Leading 3PL providers
The 3PL logistics industry has undergone some dramatic changes in the last decade which saw some major mergers and acquisitions. The resulting companie...
The 3PL logistics industry has undergone some dramatic changes in the last decade which saw some major mergers and acquisitions. The resulting companies, with their strengthened global presence and industry expertise, have come to dominate the global 3PL market. Supply Chain Digital has taken the opportunity to profile five of the biggest 3PL networks in the world currently.
While North American and European logistics companies rule the roost today, this looks set to change in the next decade, as China and India vie for a foothold in the 3PL sector. With regard to the recession, European companies have been hardest hit, which has slowed growth.
According to the 2009 Third-Party Logistics Study, 71 percent of respondents said “unpredictable demand is the most difficult challenge to managing and operating a supply chain in an economic downturn”.
Efficiency is also key to any 3PL provider’s success, particularly in the current climate. Certainly, the companies listed operate highly efficient business models that have been replicated worldwide. In fact, this is one of the reasons for their influence in the global 3PL market.
Founded: 1994 as Deutsche Bahn AG
Services: DB Schenker provides a host of transport and logistics services by air, ocean and land. In addition, it has a goods transport rail network at its disposal, and can specialize in supply chain management as well as contract logistics.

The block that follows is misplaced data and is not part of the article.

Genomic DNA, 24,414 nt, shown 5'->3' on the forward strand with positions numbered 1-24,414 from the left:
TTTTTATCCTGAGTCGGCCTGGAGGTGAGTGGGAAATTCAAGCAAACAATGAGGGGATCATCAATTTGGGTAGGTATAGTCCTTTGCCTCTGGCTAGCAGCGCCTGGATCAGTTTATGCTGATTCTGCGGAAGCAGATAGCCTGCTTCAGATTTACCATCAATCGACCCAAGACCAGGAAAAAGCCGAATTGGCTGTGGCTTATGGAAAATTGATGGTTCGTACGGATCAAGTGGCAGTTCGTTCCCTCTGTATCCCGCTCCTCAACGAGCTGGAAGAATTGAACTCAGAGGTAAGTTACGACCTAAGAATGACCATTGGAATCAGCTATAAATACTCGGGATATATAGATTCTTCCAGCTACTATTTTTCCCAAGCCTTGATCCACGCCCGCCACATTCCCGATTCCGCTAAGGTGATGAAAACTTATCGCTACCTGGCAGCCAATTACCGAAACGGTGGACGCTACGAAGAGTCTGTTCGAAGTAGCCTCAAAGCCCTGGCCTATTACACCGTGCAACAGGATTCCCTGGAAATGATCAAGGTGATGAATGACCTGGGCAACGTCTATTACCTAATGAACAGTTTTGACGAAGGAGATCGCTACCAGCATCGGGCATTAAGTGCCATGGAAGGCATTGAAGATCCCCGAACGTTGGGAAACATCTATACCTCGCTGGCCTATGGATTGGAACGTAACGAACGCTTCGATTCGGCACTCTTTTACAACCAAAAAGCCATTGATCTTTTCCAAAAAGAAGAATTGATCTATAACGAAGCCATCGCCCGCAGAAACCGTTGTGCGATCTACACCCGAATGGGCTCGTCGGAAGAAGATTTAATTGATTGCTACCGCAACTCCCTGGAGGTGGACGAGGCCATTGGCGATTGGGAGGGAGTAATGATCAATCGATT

CEO: Dr. Rüdiger Grube (Deutsche Bahn AG)
No. of employees: 91,000
No. of locations: 2,000 in 130 countries
Turnover: 15 billion euros
Founded: 2007 as a result of the merger between TNT Logistics and EGL Eagle Global Logistics
Services: From contract logistics, to end-to-end supply chain, to freight management and consulting,CEVA Logistics covers the spectrum of services. Its strength lies in the fact it was borne from a merger between two well established companies: TNT and EGL. The latter’s freight management pedigree and TNT’s expertise in the field of logistics combined to form one of the world’s largest 3PL providers.
CEO: John Pattullo
No. of employees: 46,000
No. of locations: 170 countries
Turnover: 5.5 billion euros
Services: DHL is a leader in the international express and logistics industry. The company operates four specialist divisions: Express, Global Forwarding/Freight, Supply Chain and Mail. Its presence in over 200 countries makes DHL arguably one of the biggest providers of logistics and supply chain services globally.
CEO: Frank Appel
No. of employees: 300,000
No. of locations: 200 countries
Turnover: 46.2 billion euros
Services: The California-based freight transportation and logistics company delivers its services through three operating companies: Con-Way Freight, Con-Way Truckload and Menlo Worldwide Logistics. The operating units specialize in less-than-truckload (LTL), full truckload and intermodal freight transportation; logistics, warehousing and supply chain management services; and trailer manufacturing.
CEO: Douglas W. Stotlar
No. of employees: 30,000
No. of locations: 440 locations in 18 countries
Turnover: $4.3 billion